<p>Moving forward, it’s also possible to express complex groupings and conditions on your set of errors by using <code class="highlighter-rouge">std::error_condition</code>.
Let’s say that all of your errors fall into the following sub-categories: <strong>internal errors</strong> (something happens inside your program) and
<strong>external errors</strong> (due to e.g. networking). You can extend the logic of your category with a function that tells you which sub-category
a given code belongs to.</p>
<p>Personal opinion: this is not trivial to use, and requires more boilerplate than usual for the initial set up of codes and categories.
However once that part is done (likely in some utility library) it is incredibly useful: good error handling is
something many applications and libraries miss (and let’s not talk about dealing with <code class="highlighter-rouge">errno</code>…). I am happy to pay the cost to
have sets of well-defined error spaces and codes to deal with.</p>
<h2 id="cppcon">CppCon</h2>
<p>CppCon 2017 is around the corner! I won’t be able to attend, but it’s on my todo list and I am currently spending time watching
talks from previous editions on YouTube. I definitely recommend to keep an eye for this year’s talks.</p>
Sun, 13 Aug 2017 10:00:00 +0000
http://shainer.github.io/c++/2017/08/13/more-cpp-features.html
http://shainer.github.io/c++/2017/08/13/more-cpp-features.htmlc++Cleaning up the Matasano repositories<p>I started the Github repository for the Matasano crypto challenges mostly for myself. It’s not software with actual users, so I didn’t pay a lot of attention to code health or general organization.</p>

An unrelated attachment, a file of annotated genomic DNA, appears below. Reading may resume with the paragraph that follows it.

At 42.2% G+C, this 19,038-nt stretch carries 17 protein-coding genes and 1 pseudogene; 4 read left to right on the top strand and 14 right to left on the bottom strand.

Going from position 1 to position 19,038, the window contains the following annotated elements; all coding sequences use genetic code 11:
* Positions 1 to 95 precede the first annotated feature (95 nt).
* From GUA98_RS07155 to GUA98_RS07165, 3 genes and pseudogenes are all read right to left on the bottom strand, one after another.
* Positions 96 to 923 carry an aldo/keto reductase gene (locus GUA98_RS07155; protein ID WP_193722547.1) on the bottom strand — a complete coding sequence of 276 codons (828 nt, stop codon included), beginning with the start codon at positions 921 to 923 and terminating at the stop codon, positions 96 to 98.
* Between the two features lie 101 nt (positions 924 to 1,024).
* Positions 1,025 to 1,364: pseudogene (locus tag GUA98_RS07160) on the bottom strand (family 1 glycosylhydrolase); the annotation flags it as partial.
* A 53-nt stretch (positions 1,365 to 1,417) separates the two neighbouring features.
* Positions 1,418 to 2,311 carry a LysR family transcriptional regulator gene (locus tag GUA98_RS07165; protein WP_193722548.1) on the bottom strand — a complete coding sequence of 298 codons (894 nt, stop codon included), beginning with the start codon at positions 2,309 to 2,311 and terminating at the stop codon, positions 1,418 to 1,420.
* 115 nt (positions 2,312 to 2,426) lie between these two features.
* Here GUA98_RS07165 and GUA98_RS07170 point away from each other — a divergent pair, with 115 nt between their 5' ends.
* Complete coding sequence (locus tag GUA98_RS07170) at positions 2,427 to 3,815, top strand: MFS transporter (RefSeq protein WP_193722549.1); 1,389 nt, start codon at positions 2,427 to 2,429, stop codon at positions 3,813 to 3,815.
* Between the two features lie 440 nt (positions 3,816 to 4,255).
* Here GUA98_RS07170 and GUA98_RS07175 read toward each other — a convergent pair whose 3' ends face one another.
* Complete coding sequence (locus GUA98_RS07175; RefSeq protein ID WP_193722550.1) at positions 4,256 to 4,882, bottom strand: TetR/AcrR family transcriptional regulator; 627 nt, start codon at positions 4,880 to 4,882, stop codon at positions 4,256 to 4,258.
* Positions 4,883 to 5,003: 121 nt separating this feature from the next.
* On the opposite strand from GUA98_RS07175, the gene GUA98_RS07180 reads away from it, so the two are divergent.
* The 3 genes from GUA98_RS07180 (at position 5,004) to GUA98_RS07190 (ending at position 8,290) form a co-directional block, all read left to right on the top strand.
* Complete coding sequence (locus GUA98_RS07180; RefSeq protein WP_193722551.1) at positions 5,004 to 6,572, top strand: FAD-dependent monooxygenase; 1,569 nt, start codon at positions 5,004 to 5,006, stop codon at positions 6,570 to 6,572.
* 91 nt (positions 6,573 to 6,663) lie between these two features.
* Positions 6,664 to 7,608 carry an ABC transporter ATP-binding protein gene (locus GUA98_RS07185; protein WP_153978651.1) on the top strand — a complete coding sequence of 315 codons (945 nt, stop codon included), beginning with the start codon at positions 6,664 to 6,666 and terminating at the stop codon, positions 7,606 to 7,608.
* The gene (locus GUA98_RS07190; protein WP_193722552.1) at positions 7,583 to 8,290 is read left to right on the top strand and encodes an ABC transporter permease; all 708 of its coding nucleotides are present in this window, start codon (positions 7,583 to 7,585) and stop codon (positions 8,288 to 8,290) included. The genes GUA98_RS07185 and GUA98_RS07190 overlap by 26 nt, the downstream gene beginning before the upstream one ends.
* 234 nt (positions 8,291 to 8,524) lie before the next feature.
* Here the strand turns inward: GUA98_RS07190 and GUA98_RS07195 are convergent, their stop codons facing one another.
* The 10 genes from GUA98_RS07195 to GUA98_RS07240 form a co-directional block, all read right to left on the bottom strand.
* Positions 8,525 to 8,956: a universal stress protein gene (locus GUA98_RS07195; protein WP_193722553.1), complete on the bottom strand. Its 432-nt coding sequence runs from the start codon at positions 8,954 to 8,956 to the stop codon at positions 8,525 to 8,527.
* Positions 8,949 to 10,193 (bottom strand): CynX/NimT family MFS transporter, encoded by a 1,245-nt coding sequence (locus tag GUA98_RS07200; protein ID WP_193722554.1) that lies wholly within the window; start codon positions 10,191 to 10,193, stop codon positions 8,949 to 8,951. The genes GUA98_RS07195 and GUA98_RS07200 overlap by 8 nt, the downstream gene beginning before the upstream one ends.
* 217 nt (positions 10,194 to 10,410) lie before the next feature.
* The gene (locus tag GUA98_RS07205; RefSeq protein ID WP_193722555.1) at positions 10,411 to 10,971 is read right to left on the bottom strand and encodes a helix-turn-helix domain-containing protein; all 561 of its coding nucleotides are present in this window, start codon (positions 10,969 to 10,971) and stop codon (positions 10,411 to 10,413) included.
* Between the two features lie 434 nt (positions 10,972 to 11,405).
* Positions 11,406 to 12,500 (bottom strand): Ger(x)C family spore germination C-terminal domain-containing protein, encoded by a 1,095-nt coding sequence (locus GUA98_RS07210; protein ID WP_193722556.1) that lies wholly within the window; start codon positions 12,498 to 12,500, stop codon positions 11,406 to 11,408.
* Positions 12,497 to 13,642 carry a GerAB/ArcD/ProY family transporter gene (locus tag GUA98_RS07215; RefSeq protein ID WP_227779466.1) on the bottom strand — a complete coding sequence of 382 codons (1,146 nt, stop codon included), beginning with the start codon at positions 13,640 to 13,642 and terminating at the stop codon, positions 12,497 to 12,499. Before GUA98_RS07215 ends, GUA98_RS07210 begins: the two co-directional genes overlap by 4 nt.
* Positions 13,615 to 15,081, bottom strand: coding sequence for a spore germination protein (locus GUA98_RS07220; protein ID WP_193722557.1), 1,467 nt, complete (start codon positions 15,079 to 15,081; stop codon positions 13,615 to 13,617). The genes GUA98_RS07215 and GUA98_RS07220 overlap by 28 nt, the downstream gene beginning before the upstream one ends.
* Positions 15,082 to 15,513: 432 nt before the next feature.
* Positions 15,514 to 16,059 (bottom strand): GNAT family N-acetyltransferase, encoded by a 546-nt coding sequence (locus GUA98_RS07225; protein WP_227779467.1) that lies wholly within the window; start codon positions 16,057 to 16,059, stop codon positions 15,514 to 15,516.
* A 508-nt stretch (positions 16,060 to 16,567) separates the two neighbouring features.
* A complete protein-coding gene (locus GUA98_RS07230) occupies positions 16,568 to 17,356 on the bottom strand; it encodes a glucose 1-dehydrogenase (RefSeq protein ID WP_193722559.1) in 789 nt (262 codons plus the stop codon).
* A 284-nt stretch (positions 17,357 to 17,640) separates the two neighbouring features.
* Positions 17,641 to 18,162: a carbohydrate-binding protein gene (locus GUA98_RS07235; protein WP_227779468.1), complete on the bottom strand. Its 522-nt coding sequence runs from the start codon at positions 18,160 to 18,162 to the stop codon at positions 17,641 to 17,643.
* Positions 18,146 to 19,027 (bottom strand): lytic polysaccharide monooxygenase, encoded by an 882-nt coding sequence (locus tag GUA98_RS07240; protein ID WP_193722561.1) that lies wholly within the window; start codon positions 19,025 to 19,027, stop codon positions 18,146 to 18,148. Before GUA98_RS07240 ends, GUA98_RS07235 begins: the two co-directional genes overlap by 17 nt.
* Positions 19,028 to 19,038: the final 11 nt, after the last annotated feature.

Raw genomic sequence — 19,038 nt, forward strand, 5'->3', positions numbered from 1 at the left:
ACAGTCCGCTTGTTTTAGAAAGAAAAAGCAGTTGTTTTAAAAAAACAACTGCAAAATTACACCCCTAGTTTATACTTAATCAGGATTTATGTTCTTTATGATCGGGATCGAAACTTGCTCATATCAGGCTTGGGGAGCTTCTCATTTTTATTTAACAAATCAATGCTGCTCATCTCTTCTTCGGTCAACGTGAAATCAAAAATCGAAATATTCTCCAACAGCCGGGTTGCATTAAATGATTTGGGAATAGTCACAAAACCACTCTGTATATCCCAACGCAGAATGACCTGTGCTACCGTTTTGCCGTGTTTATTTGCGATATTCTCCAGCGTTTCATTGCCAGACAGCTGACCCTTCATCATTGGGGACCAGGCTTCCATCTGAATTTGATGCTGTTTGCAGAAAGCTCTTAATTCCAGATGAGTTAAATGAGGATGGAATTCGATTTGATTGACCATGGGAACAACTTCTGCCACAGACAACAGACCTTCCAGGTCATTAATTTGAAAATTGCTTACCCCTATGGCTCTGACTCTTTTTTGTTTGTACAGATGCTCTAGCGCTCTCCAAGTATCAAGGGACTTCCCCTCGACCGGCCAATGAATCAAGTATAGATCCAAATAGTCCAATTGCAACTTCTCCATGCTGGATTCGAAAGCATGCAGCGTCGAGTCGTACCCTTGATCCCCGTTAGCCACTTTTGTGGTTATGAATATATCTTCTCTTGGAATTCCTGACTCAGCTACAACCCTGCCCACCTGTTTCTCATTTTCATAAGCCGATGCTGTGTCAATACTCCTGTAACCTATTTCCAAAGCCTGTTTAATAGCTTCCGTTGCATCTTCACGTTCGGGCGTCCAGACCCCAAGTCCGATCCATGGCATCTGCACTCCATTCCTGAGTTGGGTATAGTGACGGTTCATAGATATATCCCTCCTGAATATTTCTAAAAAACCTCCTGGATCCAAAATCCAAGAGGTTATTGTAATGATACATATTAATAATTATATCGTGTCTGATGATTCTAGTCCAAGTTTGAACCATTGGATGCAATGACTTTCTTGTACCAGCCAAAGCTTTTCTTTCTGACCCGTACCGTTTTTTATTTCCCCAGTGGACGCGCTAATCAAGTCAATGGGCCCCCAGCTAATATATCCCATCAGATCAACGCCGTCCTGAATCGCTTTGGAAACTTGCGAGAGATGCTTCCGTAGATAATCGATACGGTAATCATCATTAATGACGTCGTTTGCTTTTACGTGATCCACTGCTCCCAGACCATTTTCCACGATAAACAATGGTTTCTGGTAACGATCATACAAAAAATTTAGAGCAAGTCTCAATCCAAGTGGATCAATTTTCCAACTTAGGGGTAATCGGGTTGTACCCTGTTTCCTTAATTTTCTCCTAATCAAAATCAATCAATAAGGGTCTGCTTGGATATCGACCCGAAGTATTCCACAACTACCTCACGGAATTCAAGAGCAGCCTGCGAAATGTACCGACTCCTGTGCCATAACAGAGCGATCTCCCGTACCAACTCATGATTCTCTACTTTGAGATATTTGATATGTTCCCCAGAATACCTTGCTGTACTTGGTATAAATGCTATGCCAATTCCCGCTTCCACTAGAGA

<p>But as I kept adding more files, and referencing my code in posts, I realized it was a pretty bad shape and it would benefit from some love. So I went back nand reorganized all the files, making sure viewers (and myself) can easily figure out which Python file is a binary you run to solve a given challenge, and which is a library used to abstract common operations. The README also gives more information about the status of the work and what dependencies the applications have.</p>
<p>Therefore I officially apologize to the people who looked at it or forked it when it was in a much worse shape :-)</p>
<p>This cleanup also had an unintended consequence: I realized I didn’t actually solve all the challenges. I skipped the MD4 one on purpose, as I already explained, but I actually “left for later” another 3-4 challenges, and then completely forgot about this. Well, better late than never, so I am now going back and solving them. Challenge 20 was the first of the list, and I just submitted the solution this morning.</p>